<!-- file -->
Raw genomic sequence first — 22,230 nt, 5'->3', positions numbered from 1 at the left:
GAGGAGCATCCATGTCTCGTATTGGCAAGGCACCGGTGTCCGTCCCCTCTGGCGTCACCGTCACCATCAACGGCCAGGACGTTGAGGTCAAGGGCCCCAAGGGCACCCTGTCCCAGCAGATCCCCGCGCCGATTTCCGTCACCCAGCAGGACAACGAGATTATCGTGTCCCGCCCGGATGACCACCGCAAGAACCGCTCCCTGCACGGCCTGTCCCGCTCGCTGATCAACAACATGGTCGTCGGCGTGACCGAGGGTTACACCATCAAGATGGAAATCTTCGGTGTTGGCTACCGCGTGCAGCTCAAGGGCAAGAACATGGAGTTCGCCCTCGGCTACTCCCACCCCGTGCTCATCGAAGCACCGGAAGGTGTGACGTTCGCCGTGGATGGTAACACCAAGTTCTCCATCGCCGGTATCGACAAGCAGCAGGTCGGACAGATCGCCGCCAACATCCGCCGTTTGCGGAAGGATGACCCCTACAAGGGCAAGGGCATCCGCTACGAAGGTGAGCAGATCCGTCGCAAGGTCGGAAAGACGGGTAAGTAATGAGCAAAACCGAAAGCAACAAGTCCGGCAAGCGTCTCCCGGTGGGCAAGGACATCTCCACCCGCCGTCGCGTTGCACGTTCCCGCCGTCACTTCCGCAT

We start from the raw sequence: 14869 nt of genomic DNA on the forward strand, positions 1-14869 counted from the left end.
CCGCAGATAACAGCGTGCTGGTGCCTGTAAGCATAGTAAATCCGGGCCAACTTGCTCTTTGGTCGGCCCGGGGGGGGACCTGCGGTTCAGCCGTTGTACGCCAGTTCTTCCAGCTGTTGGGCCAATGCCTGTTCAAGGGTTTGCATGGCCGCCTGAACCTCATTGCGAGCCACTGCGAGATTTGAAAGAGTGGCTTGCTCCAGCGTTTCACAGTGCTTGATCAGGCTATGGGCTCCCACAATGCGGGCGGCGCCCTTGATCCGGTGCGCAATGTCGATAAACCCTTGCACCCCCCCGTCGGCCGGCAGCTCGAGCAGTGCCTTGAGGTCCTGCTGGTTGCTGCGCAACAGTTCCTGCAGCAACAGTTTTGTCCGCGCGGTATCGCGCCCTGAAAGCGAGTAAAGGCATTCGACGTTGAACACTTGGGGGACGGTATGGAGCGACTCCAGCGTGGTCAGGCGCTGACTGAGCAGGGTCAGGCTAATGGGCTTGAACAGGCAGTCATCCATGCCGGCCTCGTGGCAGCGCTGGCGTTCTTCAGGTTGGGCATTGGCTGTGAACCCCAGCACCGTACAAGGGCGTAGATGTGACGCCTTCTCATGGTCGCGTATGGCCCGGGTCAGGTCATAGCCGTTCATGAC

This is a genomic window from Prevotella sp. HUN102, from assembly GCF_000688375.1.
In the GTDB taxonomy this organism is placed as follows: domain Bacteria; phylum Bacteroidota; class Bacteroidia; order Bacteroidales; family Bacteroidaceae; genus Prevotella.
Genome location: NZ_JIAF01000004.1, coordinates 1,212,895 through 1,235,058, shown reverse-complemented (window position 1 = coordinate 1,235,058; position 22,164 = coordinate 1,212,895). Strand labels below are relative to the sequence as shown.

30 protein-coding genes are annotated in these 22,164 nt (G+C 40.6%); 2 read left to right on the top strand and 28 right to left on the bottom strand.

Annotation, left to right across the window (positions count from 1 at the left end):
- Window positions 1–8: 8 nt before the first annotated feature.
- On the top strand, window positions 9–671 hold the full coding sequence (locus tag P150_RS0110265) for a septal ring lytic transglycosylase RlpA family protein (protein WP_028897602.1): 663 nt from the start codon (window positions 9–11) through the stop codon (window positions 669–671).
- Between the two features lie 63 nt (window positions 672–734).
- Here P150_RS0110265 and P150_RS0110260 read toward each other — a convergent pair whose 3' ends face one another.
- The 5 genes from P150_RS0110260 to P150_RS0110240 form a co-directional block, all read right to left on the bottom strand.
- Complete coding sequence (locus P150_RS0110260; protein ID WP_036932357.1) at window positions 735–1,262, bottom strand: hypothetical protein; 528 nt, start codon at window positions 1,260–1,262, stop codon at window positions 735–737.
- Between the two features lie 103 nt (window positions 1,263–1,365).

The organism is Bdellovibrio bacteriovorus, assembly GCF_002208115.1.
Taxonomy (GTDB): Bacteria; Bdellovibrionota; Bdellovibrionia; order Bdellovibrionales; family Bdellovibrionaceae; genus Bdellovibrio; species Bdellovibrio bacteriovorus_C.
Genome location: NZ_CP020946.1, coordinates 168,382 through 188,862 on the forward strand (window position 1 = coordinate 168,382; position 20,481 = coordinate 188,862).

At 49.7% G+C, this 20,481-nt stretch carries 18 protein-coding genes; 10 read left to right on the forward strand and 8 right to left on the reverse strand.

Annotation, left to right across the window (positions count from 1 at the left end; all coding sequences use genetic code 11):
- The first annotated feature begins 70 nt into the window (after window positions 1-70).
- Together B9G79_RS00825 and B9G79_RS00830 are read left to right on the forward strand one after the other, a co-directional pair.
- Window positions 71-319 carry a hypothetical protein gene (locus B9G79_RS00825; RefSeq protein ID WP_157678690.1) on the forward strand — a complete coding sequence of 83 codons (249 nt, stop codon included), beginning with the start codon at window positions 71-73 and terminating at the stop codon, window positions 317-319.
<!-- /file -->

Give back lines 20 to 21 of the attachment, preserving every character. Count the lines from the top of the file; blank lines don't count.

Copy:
At 49.7% G+C, this 20,481-nt stretch carries 18 protein-coding genes; 10 read left to right on the forward strand and 8 right to left on the reverse strand.

Annotation, left to right across the window (positions count from 1 at the left end; all coding sequences use genetic code 11):